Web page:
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Wayne Taylor Racing takes control of 24 Hours

January 26, 2014
Associated Press

DAYTONA BEACH, Fla. (AP) — Wayne Taylor is inching closer to a third Rolex 24 at Daytona victory, and this one has been his most stressful yet.

Wayne Taylor Racing had victory within reach with just under two hours remaining Sunday in the prestigious twice-around-the-clock endurance race. It would be the third win for Taylor, co-owner of the team, who ended his four-year retirement for the opportunity to join a four-driver lineup that included both of his sons.

The 58-year-old drove one stint Saturday and left the bulk of the on-track work to co-owner Max Angelelli and sons Ricky and Jordan. The foursome had the No. 10 Corvette in the top three as the race neared its conclusion.

Wayne Taylor won his first Rolex 24 in 1996 while driving for Riley & Scott — a win that his sons celebrated in Victory Lane with their father. He teamed with Angelelli to win the 2005 race, and fielded the car last year that Angelelli and Jordan Taylor drove to a second-place finish.

But when son, Ricky, returned to the team this season, he was briefly lured out of retirement for the chance to join the Ricky, 24, and Jordan, 22, in what he considered a once-in-a-lifetime chance.

"It has been so cool. I left the pit box when he got in the car. I was watching on TV — I couldn't believe what I was seeing," Ricky Taylor said. "Now that his run is done and my run is done, we can go relax together and let the other two do the job and the pit crew do the job. It has been very special."

The team planned to have Angelelli and Jordan Taylor, who teamed to win last year's Grand-AM driver championship, close out the race.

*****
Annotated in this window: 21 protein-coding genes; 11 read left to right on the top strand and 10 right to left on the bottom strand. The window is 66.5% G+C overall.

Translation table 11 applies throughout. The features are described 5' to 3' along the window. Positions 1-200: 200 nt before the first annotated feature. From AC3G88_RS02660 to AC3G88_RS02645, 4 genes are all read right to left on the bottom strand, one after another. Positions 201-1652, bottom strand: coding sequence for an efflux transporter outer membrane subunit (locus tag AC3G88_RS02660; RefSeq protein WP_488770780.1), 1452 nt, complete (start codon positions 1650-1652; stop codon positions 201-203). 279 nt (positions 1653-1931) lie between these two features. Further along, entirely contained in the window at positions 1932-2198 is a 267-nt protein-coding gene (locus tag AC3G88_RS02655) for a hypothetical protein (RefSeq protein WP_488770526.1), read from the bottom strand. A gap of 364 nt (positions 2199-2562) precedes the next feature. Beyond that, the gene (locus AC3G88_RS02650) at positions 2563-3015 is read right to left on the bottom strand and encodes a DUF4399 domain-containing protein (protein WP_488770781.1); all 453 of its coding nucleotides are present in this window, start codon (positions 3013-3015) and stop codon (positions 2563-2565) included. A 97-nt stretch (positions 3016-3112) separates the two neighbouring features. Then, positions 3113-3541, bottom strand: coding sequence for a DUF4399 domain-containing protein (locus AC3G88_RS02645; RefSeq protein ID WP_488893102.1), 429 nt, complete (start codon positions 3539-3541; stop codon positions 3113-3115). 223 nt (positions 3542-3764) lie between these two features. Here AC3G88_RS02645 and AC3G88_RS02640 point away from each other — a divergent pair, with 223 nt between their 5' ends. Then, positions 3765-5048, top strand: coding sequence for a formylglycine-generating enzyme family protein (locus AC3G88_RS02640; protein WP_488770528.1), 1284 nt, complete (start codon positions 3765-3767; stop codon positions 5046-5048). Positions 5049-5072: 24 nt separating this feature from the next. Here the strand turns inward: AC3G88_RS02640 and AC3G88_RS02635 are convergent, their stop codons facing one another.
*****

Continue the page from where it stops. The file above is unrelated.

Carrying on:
"This is a great weekend. Wayne did really well if you saw him," Angelelli said. "He did very few laps in practice. He got in the car and did very well. I'm very happy for them. And Ricky and Jordan — everyone knows they have won man races. So we are a very strong team."

Attrition hurt several top teams as Chip Ganassi Racing's No. 02 Ford was felled by a flat rear tire while Scott Dixon was running second with about six hours remaining. Michael Shank Racing's 2012 winning team twice went to the garage with gearbox problems.

It was a heartbreaking mechanical failure for Shank, who got everything he needed from the new Ford EcoBoost engine, only to be sabotaged by a broken part.

"It was a lot of effort from Ford and Roush Yates to have this EcoBoost motor ready for the race," Shank said. "We've had no issues with it. But we did lose first gear earlier this morning. We were able to replace the (gear) stack and get back out there, but there ended up being residual in there and we had to bring the car in to replace the box before it blew up.

"We could have parked it, but we wanted to do the job and finish strong — we had to for all the people in Detroit who are behind this."

Also, Joao Barbosa of Action Express Racing was black-flagged while running second for avoidable contact.

Barbosa thought it was the wrong call because he couldn't avoid hitting a GT car as they battled through the Bus Stop of the course.

"I thought he had given me some room, but he didn't see me and we hit side-by-side," Barbosa said. "When we race hard, we have to do quick decisions very quickly. But the race director didn't agree with my decisions, and it is unfortunate that we got a really harsh penalty on my view."

IMSA and GAINSCO/Bob Stallings Racing on Sunday said Memo Gidley has a broken back that will require surgery. The injury was suffered in a terrifying accident in the early stages of the race.

Gidley and Matteo Malucelli were both held overnight at Halifax Health following the two-car accident. Gidley will remain there until doctors repair an "unstable fracture" in his back.

Gidley had surgery on his left arm and leg late Saturday.

Gidley was driving the pole-winning car. He had to be cut out of the No. 99 Corvette, which crumpled like an accordion when he plowed into the back of Malucelli's Ferrari — possibly because Gidley likely didn't see Malucelli with the combination of a lapped car in front of him and the glare of the setting sun blinded his view.

"Visited with memo this morning. He's one tough guy, long recovery but he's gonna pull through and we're extremely happy about that," co-driver Alex Gurney, who won the pole in the GAINSCO car, posted Sunday on Twitter.

 
 

 

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